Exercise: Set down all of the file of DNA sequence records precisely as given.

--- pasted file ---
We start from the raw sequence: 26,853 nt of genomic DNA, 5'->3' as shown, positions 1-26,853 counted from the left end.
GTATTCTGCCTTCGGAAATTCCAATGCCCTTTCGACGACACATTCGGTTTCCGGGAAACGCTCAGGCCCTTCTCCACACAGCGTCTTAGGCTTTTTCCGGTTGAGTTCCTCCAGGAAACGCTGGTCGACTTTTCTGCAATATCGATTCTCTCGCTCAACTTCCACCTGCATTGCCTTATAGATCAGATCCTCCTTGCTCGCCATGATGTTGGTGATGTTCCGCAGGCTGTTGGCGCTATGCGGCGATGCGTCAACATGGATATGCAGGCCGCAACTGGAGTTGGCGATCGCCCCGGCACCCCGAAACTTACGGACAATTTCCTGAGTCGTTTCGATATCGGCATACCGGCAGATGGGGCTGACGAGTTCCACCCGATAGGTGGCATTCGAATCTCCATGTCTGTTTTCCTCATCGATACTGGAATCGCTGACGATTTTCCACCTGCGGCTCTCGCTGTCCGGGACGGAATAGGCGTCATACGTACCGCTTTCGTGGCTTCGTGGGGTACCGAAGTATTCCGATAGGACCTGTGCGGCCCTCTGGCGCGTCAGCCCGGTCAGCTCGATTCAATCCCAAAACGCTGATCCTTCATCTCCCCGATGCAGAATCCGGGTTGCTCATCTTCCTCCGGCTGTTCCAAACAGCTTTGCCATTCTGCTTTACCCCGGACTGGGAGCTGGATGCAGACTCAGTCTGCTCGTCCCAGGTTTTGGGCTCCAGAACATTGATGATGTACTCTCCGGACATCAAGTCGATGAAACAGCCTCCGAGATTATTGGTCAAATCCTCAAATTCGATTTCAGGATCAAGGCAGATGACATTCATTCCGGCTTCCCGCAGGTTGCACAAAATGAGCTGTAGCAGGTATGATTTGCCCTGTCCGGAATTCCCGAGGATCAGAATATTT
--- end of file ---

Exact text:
We start from the raw sequence: 26,853 nt of genomic DNA, 5'->3' as shown, positions 1-26,853 counted from the left end.
GTATTCTGCCTTCGGAAATTCCAATGCCCTTTCGACGACACATTCGGTTTCCGGGAAACGCTCAGGCCCTTCTCCACACAGCGTCTTAGGCTTTTTCCGGTTGAGTTCCTCCAGGAAACGCTGGTCGACTTTTCTGCAATATCGATTCTCTCGCTCAACTTCCACCTGCATTGCCTTATAGATCAGATCCTCCTTGCTCGCCATGATGTTGGTGATGTTCCGCAGGCTGTTGGCGCTATGCGGCGATGCGTCAACATGGATATGCAGGCCGCAACTGGAGTTGGCGATCGCCCCGGCACCCCGAAACTTACGGACAATTTCCTGAGTCGTTTCGATATCGGCATACCGGCAGATGGGGCTGACGAGTTCCACCCGATAGGTGGCATTCGAATCTCCATGTCTGTTTTCCTCATCGATACTGGAATCGCTGACGATTTTCCACCTGCGGCTCTCGCTGTCCGGGACGGAATAGGCGTCATACGTACCGCTTTCGTGGCTTCGTGGGGTACCGAAGTATTCCGATAGGACCTGTGCGGCCCTCTGGCGCGTCAGCCCGGTCAGCTCGATTCAATCCCAAAACGCTGATCCTTCATCTCCCCGATGCAGAATCCGGGTTGCTCATCTTCCTCCGGCTGTTCCAAACAGCTTTGCCATTCTGCTTTACCCCGGACTGGGAGCTGGATGCAGACTCAGTCTGCTCGTCCCAGGTTTTGGGCTCCAGAACATTGATGATGTACTCTCCGGACATCAAGTCGATGAAACAGCCTCCGAGATTATTGGTCAAATCCTCAAATTCGATTTCAGGATCAAGGCAGATGACATTCATTCCGGCTTCCCGCAGGTTGCACAAAATGAGCTGTAGCAGGTATGATTTGCCCTGTCCGGAATTCCCGAGGATCAGAATATTT